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A new study found that paracetamol, a common painkiller, can induce risky behavior.
Previous studies have shown that paracetamol can dampen positive feelings, lower empathy levels, and reduce cognitive functions. To understand whether the drug can also increase risky behavior, researchers conducted experiments on over 500 university students. The participants randomly took either paracetamol or a placebo pill.
For the first experiment, the participants were asked to rate the risk levels of various activities and hypothetical scenarios. The list of activities and scenarios included bungee jumping and starting a new career later in life. For the second experiment, they played a computer game in which they earned cash every time they inflated a balloon. However, if a balloon got too big, it would burst and the participants would lose their money.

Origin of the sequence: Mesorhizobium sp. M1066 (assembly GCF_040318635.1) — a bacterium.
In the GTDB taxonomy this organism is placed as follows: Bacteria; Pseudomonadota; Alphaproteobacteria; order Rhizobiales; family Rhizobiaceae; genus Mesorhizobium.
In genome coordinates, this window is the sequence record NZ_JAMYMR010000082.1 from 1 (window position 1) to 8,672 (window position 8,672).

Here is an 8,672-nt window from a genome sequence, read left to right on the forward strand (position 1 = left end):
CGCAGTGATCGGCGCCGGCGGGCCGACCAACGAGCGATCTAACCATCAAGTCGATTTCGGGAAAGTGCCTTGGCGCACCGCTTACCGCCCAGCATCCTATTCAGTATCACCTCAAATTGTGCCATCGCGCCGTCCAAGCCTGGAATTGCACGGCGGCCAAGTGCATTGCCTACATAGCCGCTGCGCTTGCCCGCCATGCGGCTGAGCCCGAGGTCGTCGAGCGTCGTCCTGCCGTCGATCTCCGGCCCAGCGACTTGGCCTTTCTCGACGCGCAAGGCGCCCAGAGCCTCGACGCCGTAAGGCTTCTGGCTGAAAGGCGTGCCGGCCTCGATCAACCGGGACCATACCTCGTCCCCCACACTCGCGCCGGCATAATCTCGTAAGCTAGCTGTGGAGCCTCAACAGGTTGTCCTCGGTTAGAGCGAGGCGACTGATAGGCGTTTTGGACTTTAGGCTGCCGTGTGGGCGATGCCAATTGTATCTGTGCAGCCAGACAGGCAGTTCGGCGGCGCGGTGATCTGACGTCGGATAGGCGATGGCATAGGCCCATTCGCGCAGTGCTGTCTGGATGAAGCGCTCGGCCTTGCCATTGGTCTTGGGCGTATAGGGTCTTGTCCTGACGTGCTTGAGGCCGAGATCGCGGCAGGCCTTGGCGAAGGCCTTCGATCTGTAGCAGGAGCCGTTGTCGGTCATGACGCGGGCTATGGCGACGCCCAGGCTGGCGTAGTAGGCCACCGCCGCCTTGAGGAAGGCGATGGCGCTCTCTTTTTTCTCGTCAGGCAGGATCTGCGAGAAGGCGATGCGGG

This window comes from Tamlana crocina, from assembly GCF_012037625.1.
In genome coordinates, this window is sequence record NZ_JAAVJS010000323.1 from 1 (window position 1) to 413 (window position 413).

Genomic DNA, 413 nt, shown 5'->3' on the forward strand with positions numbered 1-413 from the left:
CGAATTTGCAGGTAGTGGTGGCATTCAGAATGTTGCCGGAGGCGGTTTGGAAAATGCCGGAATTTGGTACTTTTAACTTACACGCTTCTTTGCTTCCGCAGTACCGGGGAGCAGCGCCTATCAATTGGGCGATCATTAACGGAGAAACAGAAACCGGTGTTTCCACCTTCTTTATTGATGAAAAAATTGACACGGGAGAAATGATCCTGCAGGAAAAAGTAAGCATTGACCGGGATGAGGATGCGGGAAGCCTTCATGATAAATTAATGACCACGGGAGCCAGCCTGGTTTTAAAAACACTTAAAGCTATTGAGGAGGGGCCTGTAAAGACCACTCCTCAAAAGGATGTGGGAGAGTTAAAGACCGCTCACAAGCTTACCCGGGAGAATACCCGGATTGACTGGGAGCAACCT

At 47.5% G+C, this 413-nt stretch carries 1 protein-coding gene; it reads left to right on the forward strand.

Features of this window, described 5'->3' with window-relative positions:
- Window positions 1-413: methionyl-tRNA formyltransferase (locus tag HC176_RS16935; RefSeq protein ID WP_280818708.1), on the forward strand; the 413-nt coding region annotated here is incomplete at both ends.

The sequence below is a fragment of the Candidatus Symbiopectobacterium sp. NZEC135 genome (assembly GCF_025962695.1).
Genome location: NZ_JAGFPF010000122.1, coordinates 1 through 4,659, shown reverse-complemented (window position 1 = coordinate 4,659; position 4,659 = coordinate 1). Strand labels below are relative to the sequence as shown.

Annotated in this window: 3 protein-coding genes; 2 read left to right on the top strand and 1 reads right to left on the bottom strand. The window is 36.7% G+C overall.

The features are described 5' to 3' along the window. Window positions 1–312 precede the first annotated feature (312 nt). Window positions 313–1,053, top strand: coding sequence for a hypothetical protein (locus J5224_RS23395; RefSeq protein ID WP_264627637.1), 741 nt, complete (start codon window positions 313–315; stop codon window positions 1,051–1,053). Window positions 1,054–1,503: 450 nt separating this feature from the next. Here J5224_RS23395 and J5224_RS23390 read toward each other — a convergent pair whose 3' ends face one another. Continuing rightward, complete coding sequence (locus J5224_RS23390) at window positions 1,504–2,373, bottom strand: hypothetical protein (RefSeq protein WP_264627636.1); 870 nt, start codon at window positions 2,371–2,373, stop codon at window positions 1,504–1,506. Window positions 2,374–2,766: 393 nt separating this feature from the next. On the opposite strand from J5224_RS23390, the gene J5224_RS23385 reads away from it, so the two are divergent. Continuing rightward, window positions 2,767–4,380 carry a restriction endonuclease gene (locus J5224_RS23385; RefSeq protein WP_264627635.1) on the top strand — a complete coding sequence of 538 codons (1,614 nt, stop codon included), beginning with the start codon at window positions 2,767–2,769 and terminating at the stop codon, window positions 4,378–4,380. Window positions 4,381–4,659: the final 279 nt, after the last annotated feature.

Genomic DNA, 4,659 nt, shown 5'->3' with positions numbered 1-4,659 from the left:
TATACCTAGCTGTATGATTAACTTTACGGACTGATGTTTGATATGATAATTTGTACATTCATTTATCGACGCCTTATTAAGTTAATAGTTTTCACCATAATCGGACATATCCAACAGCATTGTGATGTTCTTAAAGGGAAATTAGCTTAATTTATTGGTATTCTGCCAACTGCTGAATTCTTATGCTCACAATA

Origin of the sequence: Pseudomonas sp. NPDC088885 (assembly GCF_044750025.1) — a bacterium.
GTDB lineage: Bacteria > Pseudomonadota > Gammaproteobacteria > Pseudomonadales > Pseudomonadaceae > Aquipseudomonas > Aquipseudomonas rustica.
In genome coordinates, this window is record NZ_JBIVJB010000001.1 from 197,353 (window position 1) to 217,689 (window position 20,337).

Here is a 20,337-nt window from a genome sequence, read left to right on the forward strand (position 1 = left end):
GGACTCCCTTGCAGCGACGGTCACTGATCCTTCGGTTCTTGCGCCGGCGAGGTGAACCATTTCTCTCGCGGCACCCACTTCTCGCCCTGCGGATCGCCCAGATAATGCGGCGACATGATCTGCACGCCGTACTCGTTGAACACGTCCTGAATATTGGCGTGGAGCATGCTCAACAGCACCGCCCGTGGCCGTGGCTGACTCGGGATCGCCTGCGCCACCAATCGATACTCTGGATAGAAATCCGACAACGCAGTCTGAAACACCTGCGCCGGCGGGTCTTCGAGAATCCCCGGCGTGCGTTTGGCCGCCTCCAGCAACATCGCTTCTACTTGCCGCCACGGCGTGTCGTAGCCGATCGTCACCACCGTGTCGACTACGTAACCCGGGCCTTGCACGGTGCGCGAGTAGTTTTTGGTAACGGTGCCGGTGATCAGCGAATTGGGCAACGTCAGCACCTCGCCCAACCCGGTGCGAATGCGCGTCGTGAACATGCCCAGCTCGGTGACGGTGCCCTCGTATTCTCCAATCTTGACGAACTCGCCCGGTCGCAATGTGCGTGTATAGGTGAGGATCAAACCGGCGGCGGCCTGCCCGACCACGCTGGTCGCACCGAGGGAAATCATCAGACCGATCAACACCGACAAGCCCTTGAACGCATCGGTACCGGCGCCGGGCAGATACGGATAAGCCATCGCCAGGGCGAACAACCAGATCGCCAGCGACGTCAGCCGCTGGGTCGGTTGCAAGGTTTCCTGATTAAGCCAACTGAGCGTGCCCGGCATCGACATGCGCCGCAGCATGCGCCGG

Results showed that the participants on paracetamol were willing to take more risks than those on the placebo. In the first experiment, they reported dangerous activities and scenarios as less scary, and in the second experiment, they inflated and burst their balloons more. The researchers believe that paracetamol caused them to feel less anxiety and negative emotions about potential bad outcomes.
According to the researchers, their study has real-life implications. They suspect that paracetamol may alter the risk assessment of a person, affecting daily activities like driving. The experts suggest that more research should be done to understand the effects of paracetamol and other painkillers on people’s behavior toward risks.